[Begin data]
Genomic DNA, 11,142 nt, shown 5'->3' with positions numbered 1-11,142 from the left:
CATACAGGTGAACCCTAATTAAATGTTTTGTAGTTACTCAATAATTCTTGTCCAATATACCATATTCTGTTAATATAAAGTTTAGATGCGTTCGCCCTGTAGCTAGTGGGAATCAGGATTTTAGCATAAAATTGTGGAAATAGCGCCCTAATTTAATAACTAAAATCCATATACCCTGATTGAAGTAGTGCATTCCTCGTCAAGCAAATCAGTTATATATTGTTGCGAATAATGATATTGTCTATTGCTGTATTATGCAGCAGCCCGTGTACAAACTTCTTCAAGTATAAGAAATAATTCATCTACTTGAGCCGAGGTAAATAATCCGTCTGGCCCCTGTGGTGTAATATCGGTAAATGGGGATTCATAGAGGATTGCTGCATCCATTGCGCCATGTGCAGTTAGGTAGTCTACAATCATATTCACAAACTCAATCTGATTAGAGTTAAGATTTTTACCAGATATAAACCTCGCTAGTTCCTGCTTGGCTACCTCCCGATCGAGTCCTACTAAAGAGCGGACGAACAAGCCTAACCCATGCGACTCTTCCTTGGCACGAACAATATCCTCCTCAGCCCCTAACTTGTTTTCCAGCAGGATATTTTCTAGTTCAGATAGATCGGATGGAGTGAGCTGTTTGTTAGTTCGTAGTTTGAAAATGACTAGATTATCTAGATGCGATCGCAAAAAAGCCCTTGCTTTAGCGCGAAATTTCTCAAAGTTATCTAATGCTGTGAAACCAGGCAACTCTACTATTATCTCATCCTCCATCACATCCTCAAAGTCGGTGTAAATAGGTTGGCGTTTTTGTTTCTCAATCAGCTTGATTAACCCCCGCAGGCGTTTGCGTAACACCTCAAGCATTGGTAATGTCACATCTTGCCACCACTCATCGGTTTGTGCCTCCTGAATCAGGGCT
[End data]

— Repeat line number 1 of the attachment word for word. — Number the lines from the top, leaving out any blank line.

Genomic DNA, 11,142 nt, shown 5'->3' with positions numbered 1-11,142 from the left: